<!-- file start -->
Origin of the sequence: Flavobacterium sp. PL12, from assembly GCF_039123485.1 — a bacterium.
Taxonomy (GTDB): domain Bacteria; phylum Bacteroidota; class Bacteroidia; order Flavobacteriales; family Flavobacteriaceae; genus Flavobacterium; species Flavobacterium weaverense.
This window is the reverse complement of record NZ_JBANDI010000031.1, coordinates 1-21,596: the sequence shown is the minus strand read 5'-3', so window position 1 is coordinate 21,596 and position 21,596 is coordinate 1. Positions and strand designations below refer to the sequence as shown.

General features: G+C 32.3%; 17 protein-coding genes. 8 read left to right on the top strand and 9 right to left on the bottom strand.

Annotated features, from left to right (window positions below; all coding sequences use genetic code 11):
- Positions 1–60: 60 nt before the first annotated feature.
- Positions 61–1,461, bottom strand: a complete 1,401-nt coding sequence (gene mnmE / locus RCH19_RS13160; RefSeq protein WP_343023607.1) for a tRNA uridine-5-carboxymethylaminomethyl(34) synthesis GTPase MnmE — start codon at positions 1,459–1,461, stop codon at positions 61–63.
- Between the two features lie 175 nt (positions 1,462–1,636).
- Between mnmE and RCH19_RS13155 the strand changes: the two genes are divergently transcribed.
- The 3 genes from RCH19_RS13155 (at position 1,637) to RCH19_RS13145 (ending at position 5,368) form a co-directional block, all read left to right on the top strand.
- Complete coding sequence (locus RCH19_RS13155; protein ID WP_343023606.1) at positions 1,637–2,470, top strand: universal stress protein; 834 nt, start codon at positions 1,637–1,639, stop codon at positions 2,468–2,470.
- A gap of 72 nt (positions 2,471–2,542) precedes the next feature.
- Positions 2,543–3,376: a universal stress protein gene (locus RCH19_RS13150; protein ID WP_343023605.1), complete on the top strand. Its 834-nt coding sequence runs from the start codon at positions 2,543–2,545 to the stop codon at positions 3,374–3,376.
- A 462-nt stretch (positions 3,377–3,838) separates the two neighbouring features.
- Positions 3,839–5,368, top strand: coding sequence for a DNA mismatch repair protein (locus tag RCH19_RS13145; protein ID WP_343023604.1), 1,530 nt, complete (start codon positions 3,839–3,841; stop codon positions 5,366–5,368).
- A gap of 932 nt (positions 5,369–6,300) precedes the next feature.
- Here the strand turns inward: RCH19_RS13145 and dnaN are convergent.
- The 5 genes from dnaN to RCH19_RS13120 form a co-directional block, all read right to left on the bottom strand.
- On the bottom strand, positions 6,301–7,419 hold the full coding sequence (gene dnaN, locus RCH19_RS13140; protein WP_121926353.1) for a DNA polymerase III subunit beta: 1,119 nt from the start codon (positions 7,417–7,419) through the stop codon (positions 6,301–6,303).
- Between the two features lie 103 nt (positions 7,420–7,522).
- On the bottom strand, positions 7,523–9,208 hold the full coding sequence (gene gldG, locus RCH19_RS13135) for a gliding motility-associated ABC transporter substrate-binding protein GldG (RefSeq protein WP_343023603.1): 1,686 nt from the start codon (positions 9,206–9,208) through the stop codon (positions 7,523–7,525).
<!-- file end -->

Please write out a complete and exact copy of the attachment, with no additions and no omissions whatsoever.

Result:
Origin of the sequence: Flavobacterium sp. PL12, from assembly GCF_039123485.1 — a bacterium.
Taxonomy (GTDB): domain Bacteria; phylum Bacteroidota; class Bacteroidia; order Flavobacteriales; family Flavobacteriaceae; genus Flavobacterium; species Flavobacterium weaverense.
This window is the reverse complement of record NZ_JBANDI010000031.1, coordinates 1-21,596: the sequence shown is the minus strand read 5'-3', so window position 1 is coordinate 21,596 and position 21,596 is coordinate 1. Positions and strand designations below refer to the sequence as shown.

General features: G+C 32.3%; 17 protein-coding genes. 8 read left to right on the top strand and 9 right to left on the bottom strand.

Annotated features, from left to right (window positions below; all coding sequences use genetic code 11):
- Positions 1–60: 60 nt before the first annotated feature.
- Positions 61–1,461, bottom strand: a complete 1,401-nt coding sequence (gene mnmE / locus RCH19_RS13160; RefSeq protein WP_343023607.1) for a tRNA uridine-5-carboxymethylaminomethyl(34) synthesis GTPase MnmE — start codon at positions 1,459–1,461, stop codon at positions 61–63.
- Between the two features lie 175 nt (positions 1,462–1,636).
- Between mnmE and RCH19_RS13155 the strand changes: the two genes are divergently transcribed.
- The 3 genes from RCH19_RS13155 (at position 1,637) to RCH19_RS13145 (ending at position 5,368) form a co-directional block, all read left to right on the top strand.
- Complete coding sequence (locus RCH19_RS13155; protein ID WP_343023606.1) at positions 1,637–2,470, top strand: universal stress protein; 834 nt, start codon at positions 1,637–1,639, stop codon at positions 2,468–2,470.
- A gap of 72 nt (positions 2,471–2,542) precedes the next feature.
- Positions 2,543–3,376: a universal stress protein gene (locus RCH19_RS13150; protein ID WP_343023605.1), complete on the top strand. Its 834-nt coding sequence runs from the start codon at positions 2,543–2,545 to the stop codon at positions 3,374–3,376.
- A 462-nt stretch (positions 3,377–3,838) separates the two neighbouring features.
- Positions 3,839–5,368, top strand: coding sequence for a DNA mismatch repair protein (locus tag RCH19_RS13145; protein ID WP_343023604.1), 1,530 nt, complete (start codon positions 3,839–3,841; stop codon positions 5,366–5,368).
- A gap of 932 nt (positions 5,369–6,300) precedes the next feature.
- Here the strand turns inward: RCH19_RS13145 and dnaN are convergent.
- The 5 genes from dnaN to RCH19_RS13120 form a co-directional block, all read right to left on the bottom strand.
- On the bottom strand, positions 6,301–7,419 hold the full coding sequence (gene dnaN, locus RCH19_RS13140; protein WP_121926353.1) for a DNA polymerase III subunit beta: 1,119 nt from the start codon (positions 7,417–7,419) through the stop codon (positions 6,301–6,303).
- Between the two features lie 103 nt (positions 7,420–7,522).
- On the bottom strand, positions 7,523–9,208 hold the full coding sequence (gene gldG, locus RCH19_RS13135) for a gliding motility-associated ABC transporter substrate-binding protein GldG (RefSeq protein WP_343023603.1): 1,686 nt from the start codon (positions 9,206–9,208) through the stop codon (positions 7,523–7,525).